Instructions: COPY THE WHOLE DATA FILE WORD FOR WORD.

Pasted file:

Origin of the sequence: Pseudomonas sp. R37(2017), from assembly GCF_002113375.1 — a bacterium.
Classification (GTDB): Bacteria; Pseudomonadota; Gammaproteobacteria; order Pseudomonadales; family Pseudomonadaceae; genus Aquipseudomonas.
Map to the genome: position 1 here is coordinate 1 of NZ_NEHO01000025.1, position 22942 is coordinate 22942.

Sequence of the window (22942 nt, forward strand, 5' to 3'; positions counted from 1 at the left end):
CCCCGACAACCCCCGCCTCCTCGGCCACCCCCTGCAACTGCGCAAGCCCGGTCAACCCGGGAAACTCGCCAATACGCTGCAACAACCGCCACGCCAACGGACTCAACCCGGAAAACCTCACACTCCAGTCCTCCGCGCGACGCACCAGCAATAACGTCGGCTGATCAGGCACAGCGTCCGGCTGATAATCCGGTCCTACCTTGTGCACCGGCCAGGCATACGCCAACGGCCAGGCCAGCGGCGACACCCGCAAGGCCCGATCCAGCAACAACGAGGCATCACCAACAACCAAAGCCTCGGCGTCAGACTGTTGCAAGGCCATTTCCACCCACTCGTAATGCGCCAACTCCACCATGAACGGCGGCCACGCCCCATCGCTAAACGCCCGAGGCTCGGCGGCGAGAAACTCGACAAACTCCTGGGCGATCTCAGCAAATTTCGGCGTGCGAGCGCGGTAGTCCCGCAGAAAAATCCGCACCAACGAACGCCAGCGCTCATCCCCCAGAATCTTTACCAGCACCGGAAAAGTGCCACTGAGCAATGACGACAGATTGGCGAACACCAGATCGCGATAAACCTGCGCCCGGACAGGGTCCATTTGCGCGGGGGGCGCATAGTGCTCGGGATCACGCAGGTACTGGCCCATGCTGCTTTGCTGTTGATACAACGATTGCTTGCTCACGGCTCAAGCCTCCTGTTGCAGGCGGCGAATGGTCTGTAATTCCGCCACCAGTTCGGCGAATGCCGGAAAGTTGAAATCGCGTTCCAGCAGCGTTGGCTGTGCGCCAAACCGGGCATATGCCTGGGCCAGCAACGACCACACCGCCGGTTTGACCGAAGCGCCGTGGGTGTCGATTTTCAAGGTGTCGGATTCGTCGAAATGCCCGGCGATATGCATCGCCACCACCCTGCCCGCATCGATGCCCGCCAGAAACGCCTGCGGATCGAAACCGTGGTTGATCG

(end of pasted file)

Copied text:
Origin of the sequence: Pseudomonas sp. R37(2017), from assembly GCF_002113375.1 — a bacterium.
Classification (GTDB): Bacteria; Pseudomonadota; Gammaproteobacteria; order Pseudomonadales; family Pseudomonadaceae; genus Aquipseudomonas.
Map to the genome: position 1 here is coordinate 1 of NZ_NEHO01000025.1, position 22942 is coordinate 22942.

Sequence of the window (22942 nt, forward strand, 5' to 3'; positions counted from 1 at the left end):
CCCCGACAACCCCCGCCTCCTCGGCCACCCCCTGCAACTGCGCAAGCCCGGTCAACCCGGGAAACTCGCCAATACGCTGCAACAACCGCCACGCCAACGGACTCAACCCGGAAAACCTCACACTCCAGTCCTCCGCGCGACGCACCAGCAATAACGTCGGCTGATCAGGCACAGCGTCCGGCTGATAATCCGGTCCTACCTTGTGCACCGGCCAGGCATACGCCAACGGCCAGGCCAGCGGCGACACCCGCAAGGCCCGATCCAGCAACAACGAGGCATCACCAACAACCAAAGCCTCGGCGTCAGACTGTTGCAAGGCCATTTCCACCCACTCGTAATGCGCCAACTCCACCATGAACGGCGGCCACGCCCCATCGCTAAACGCCCGAGGCTCGGCGGCGAGAAACTCGACAAACTCCTGGGCGATCTCAGCAAATTTCGGCGTGCGAGCGCGGTAGTCCCGCAGAAAAATCCGCACCAACGAACGCCAGCGCTCATCCCCCAGAATCTTTACCAGCACCGGAAAAGTGCCACTGAGCAATGACGACAGATTGGCGAACACCAGATCGCGATAAACCTGCGCCCGGACAGGGTCCATTTGCGCGGGGGGCGCATAGTGCTCGGGATCACGCAGGTACTGGCCCATGCTGCTTTGCTGTTGATACAACGATTGCTTGCTCACGGCTCAAGCCTCCTGTTGCAGGCGGCGAATGGTCTGTAATTCCGCCACCAGTTCGGCGAATGCCGGAAAGTTGAAATCGCGTTCCAGCAGCGTTGGCTGTGCGCCAAACCGGGCATATGCCTGGGCCAGCAACGACCACACCGCCGGTTTGACCGAAGCGCCGTGGGTGTCGATTTTCAAGGTGTCGGATTCGTCGAAATGCCCGGCGATATGCATCGCCACCACCCTGCCCGCATCGATGCCCGCCAGAAACGCCTGCGGATCGAAACCGTGGTTGATCG